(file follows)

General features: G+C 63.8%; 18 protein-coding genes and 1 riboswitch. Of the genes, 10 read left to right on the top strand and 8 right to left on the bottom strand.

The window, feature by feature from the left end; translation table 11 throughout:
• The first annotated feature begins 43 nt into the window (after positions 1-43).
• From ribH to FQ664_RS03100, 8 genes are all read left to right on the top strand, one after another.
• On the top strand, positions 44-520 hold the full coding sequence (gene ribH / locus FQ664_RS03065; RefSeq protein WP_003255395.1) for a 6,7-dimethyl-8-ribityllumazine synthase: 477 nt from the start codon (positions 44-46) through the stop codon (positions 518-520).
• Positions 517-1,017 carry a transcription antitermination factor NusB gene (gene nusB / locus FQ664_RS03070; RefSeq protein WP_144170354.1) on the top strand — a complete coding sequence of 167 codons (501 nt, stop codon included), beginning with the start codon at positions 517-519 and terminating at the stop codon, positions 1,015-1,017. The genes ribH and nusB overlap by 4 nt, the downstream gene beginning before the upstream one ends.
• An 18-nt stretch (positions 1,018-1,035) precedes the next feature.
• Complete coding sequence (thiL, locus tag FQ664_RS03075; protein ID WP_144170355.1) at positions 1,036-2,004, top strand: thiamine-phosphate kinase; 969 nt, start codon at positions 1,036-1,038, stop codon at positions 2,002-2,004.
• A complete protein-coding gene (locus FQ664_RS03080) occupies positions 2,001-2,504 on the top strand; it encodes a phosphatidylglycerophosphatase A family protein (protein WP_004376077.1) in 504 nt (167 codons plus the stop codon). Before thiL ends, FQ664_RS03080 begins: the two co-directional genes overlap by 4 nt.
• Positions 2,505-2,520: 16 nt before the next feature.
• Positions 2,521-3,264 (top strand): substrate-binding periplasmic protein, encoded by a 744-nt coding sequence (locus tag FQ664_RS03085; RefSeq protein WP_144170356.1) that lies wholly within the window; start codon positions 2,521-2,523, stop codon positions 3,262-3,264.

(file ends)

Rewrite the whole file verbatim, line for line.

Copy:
General features: G+C 63.8%; 18 protein-coding genes and 1 riboswitch. Of the genes, 10 read left to right on the top strand and 8 right to left on the bottom strand.

The window, feature by feature from the left end; translation table 11 throughout:
• The first annotated feature begins 43 nt into the window (after positions 1-43).
• From ribH to FQ664_RS03100, 8 genes are all read left to right on the top strand, one after another.
• On the top strand, positions 44-520 hold the full coding sequence (gene ribH / locus FQ664_RS03065; RefSeq protein WP_003255395.1) for a 6,7-dimethyl-8-ribityllumazine synthase: 477 nt from the start codon (positions 44-46) through the stop codon (positions 518-520).
• Positions 517-1,017 carry a transcription antitermination factor NusB gene (gene nusB / locus FQ664_RS03070; RefSeq protein WP_144170354.1) on the top strand — a complete coding sequence of 167 codons (501 nt, stop codon included), beginning with the start codon at positions 517-519 and terminating at the stop codon, positions 1,015-1,017. The genes ribH and nusB overlap by 4 nt, the downstream gene beginning before the upstream one ends.
• An 18-nt stretch (positions 1,018-1,035) precedes the next feature.
• Complete coding sequence (thiL, locus tag FQ664_RS03075; protein ID WP_144170355.1) at positions 1,036-2,004, top strand: thiamine-phosphate kinase; 969 nt, start codon at positions 1,036-1,038, stop codon at positions 2,002-2,004.
• A complete protein-coding gene (locus FQ664_RS03080) occupies positions 2,001-2,504 on the top strand; it encodes a phosphatidylglycerophosphatase A family protein (protein WP_004376077.1) in 504 nt (167 codons plus the stop codon). Before thiL ends, FQ664_RS03080 begins: the two co-directional genes overlap by 4 nt.
• Positions 2,505-2,520: 16 nt before the next feature.
• Positions 2,521-3,264 (top strand): substrate-binding periplasmic protein, encoded by a 744-nt coding sequence (locus tag FQ664_RS03085; RefSeq protein WP_144170356.1) that lies wholly within the window; start codon positions 2,521-2,523, stop codon positions 3,262-3,264.